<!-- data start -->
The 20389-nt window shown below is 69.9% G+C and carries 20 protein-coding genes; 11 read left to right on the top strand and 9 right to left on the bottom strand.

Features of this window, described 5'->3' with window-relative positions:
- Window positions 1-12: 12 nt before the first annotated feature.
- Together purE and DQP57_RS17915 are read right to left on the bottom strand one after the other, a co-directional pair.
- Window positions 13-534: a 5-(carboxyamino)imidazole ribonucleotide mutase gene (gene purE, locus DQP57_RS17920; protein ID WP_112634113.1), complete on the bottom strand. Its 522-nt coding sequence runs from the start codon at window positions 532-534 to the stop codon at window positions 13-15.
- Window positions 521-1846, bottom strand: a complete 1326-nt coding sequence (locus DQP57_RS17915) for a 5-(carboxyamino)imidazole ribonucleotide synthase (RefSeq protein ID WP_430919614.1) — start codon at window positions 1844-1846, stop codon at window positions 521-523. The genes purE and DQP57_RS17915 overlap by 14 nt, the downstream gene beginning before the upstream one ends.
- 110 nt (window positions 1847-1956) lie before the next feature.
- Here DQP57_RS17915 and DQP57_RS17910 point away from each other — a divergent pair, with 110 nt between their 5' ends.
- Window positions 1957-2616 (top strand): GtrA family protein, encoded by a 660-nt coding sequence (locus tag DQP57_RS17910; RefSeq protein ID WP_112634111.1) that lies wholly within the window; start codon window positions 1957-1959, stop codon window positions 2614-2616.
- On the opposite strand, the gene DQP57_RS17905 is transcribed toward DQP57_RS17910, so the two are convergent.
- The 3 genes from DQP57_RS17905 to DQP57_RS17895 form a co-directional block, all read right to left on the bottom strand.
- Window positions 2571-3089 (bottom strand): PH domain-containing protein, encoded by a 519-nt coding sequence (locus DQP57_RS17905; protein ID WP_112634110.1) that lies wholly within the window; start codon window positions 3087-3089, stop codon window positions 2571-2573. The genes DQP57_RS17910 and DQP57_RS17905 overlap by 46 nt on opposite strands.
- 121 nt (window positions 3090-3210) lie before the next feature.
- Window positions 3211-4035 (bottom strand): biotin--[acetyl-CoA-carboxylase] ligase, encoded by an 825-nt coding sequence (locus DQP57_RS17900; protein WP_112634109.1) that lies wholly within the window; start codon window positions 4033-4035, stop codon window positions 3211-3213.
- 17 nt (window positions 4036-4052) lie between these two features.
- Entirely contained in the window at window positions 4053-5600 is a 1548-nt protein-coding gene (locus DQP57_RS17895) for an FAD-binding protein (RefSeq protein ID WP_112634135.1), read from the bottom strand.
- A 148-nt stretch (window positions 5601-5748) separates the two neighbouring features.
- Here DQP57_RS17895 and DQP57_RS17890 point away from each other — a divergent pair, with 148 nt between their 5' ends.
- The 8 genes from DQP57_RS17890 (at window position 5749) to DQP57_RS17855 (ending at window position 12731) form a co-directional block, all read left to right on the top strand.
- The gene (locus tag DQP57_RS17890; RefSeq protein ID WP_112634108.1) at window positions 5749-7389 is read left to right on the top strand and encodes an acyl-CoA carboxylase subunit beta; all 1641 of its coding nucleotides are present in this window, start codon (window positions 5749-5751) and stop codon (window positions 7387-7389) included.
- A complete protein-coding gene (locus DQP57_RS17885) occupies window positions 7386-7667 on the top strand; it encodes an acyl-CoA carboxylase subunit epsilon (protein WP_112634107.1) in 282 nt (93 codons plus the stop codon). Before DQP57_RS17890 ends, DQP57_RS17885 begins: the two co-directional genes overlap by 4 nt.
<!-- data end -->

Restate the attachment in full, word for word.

The 20389-nt window shown below is 69.9% G+C and carries 20 protein-coding genes; 11 read left to right on the top strand and 9 right to left on the bottom strand.

Features of this window, described 5'->3' with window-relative positions:
- Window positions 1-12: 12 nt before the first annotated feature.
- Together purE and DQP57_RS17915 are read right to left on the bottom strand one after the other, a co-directional pair.
- Window positions 13-534: a 5-(carboxyamino)imidazole ribonucleotide mutase gene (gene purE, locus DQP57_RS17920; protein ID WP_112634113.1), complete on the bottom strand. Its 522-nt coding sequence runs from the start codon at window positions 532-534 to the stop codon at window positions 13-15.
- Window positions 521-1846, bottom strand: a complete 1326-nt coding sequence (locus DQP57_RS17915) for a 5-(carboxyamino)imidazole ribonucleotide synthase (RefSeq protein ID WP_430919614.1) — start codon at window positions 1844-1846, stop codon at window positions 521-523. The genes purE and DQP57_RS17915 overlap by 14 nt, the downstream gene beginning before the upstream one ends.
- 110 nt (window positions 1847-1956) lie before the next feature.
- Here DQP57_RS17915 and DQP57_RS17910 point away from each other — a divergent pair, with 110 nt between their 5' ends.
- Window positions 1957-2616 (top strand): GtrA family protein, encoded by a 660-nt coding sequence (locus tag DQP57_RS17910; RefSeq protein ID WP_112634111.1) that lies wholly within the window; start codon window positions 1957-1959, stop codon window positions 2614-2616.
- On the opposite strand, the gene DQP57_RS17905 is transcribed toward DQP57_RS17910, so the two are convergent.
- The 3 genes from DQP57_RS17905 to DQP57_RS17895 form a co-directional block, all read right to left on the bottom strand.
- Window positions 2571-3089 (bottom strand): PH domain-containing protein, encoded by a 519-nt coding sequence (locus DQP57_RS17905; protein ID WP_112634110.1) that lies wholly within the window; start codon window positions 3087-3089, stop codon window positions 2571-2573. The genes DQP57_RS17910 and DQP57_RS17905 overlap by 46 nt on opposite strands.
- 121 nt (window positions 3090-3210) lie before the next feature.
- Window positions 3211-4035 (bottom strand): biotin--[acetyl-CoA-carboxylase] ligase, encoded by an 825-nt coding sequence (locus DQP57_RS17900; protein WP_112634109.1) that lies wholly within the window; start codon window positions 4033-4035, stop codon window positions 3211-3213.
- 17 nt (window positions 4036-4052) lie between these two features.
- Entirely contained in the window at window positions 4053-5600 is a 1548-nt protein-coding gene (locus DQP57_RS17895) for an FAD-binding protein (RefSeq protein ID WP_112634135.1), read from the bottom strand.
- A 148-nt stretch (window positions 5601-5748) separates the two neighbouring features.
- Here DQP57_RS17895 and DQP57_RS17890 point away from each other — a divergent pair, with 148 nt between their 5' ends.
- The 8 genes from DQP57_RS17890 (at window position 5749) to DQP57_RS17855 (ending at window position 12731) form a co-directional block, all read left to right on the top strand.
- The gene (locus tag DQP57_RS17890; RefSeq protein ID WP_112634108.1) at window positions 5749-7389 is read left to right on the top strand and encodes an acyl-CoA carboxylase subunit beta; all 1641 of its coding nucleotides are present in this window, start codon (window positions 5749-5751) and stop codon (window positions 7387-7389) included.
- A complete protein-coding gene (locus DQP57_RS17885) occupies window positions 7386-7667 on the top strand; it encodes an acyl-CoA carboxylase subunit epsilon (protein WP_112634107.1) in 282 nt (93 codons plus the stop codon). Before DQP57_RS17890 ends, DQP57_RS17885 begins: the two co-directional genes overlap by 4 nt.